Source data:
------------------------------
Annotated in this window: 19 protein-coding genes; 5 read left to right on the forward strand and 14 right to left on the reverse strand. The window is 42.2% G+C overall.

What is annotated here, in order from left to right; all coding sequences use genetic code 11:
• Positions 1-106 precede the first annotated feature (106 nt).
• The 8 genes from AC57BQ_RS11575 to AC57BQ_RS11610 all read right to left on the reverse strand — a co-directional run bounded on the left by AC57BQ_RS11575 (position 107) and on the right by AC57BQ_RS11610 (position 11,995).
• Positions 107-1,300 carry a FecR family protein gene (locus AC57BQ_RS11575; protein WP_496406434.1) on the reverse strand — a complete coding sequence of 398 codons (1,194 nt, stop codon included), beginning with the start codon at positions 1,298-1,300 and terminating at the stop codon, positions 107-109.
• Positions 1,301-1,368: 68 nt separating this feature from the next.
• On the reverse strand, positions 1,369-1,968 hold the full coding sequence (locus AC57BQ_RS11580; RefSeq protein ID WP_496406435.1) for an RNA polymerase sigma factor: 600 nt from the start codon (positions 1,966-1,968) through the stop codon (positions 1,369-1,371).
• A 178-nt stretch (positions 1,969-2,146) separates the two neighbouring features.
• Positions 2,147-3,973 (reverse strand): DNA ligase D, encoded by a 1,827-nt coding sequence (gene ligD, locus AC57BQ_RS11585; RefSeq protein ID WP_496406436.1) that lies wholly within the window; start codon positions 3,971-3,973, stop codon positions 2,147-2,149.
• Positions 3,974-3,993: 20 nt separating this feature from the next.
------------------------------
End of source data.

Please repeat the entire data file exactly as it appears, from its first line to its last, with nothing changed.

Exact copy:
Annotated in this window: 19 protein-coding genes; 5 read left to right on the forward strand and 14 right to left on the reverse strand. The window is 42.2% G+C overall.

What is annotated here, in order from left to right; all coding sequences use genetic code 11:
• Positions 1-106 precede the first annotated feature (106 nt).
• The 8 genes from AC57BQ_RS11575 to AC57BQ_RS11610 all read right to left on the reverse strand — a co-directional run bounded on the left by AC57BQ_RS11575 (position 107) and on the right by AC57BQ_RS11610 (position 11,995).
• Positions 107-1,300 carry a FecR family protein gene (locus AC57BQ_RS11575; protein WP_496406434.1) on the reverse strand — a complete coding sequence of 398 codons (1,194 nt, stop codon included), beginning with the start codon at positions 1,298-1,300 and terminating at the stop codon, positions 107-109.
• Positions 1,301-1,368: 68 nt separating this feature from the next.
• On the reverse strand, positions 1,369-1,968 hold the full coding sequence (locus AC57BQ_RS11580; RefSeq protein ID WP_496406435.1) for an RNA polymerase sigma factor: 600 nt from the start codon (positions 1,966-1,968) through the stop codon (positions 1,369-1,371).
• A 178-nt stretch (positions 1,969-2,146) separates the two neighbouring features.
• Positions 2,147-3,973 (reverse strand): DNA ligase D, encoded by a 1,827-nt coding sequence (gene ligD, locus AC57BQ_RS11585; RefSeq protein ID WP_496406436.1) that lies wholly within the window; start codon positions 3,971-3,973, stop codon positions 2,147-2,149.
• Positions 3,974-3,993: 20 nt separating this feature from the next.